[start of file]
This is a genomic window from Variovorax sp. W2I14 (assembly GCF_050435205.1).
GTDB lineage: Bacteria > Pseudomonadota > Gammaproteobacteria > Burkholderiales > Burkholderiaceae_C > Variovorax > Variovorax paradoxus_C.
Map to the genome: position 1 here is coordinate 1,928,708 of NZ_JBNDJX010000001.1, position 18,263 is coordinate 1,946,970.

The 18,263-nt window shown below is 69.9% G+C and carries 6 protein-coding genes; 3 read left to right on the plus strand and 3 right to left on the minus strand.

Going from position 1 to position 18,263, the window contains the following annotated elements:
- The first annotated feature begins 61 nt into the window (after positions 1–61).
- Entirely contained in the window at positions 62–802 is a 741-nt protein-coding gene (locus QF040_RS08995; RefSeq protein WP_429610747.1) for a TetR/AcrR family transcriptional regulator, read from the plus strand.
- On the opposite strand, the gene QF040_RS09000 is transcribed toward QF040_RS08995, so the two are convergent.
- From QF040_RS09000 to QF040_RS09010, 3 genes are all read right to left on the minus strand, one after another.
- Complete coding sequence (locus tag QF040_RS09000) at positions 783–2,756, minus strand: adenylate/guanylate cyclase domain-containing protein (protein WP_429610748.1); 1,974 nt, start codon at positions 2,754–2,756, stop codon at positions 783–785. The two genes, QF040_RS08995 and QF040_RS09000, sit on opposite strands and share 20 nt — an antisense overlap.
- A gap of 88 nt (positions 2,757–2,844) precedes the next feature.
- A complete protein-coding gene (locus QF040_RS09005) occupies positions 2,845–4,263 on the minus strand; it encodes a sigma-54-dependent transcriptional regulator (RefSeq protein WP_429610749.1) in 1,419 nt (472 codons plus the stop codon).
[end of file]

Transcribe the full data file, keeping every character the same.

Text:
This is a genomic window from Variovorax sp. W2I14 (assembly GCF_050435205.1).
GTDB lineage: Bacteria > Pseudomonadota > Gammaproteobacteria > Burkholderiales > Burkholderiaceae_C > Variovorax > Variovorax paradoxus_C.
Map to the genome: position 1 here is coordinate 1,928,708 of NZ_JBNDJX010000001.1, position 18,263 is coordinate 1,946,970.

The 18,263-nt window shown below is 69.9% G+C and carries 6 protein-coding genes; 3 read left to right on the plus strand and 3 right to left on the minus strand.

Going from position 1 to position 18,263, the window contains the following annotated elements:
- The first annotated feature begins 61 nt into the window (after positions 1–61).
- Entirely contained in the window at positions 62–802 is a 741-nt protein-coding gene (locus QF040_RS08995; RefSeq protein WP_429610747.1) for a TetR/AcrR family transcriptional regulator, read from the plus strand.
- On the opposite strand, the gene QF040_RS09000 is transcribed toward QF040_RS08995, so the two are convergent.
- From QF040_RS09000 to QF040_RS09010, 3 genes are all read right to left on the minus strand, one after another.
- Complete coding sequence (locus tag QF040_RS09000) at positions 783–2,756, minus strand: adenylate/guanylate cyclase domain-containing protein (protein WP_429610748.1); 1,974 nt, start codon at positions 2,754–2,756, stop codon at positions 783–785. The two genes, QF040_RS08995 and QF040_RS09000, sit on opposite strands and share 20 nt — an antisense overlap.
- A gap of 88 nt (positions 2,757–2,844) precedes the next feature.
- A complete protein-coding gene (locus QF040_RS09005) occupies positions 2,845–4,263 on the minus strand; it encodes a sigma-54-dependent transcriptional regulator (RefSeq protein WP_429610749.1) in 1,419 nt (472 codons plus the stop codon).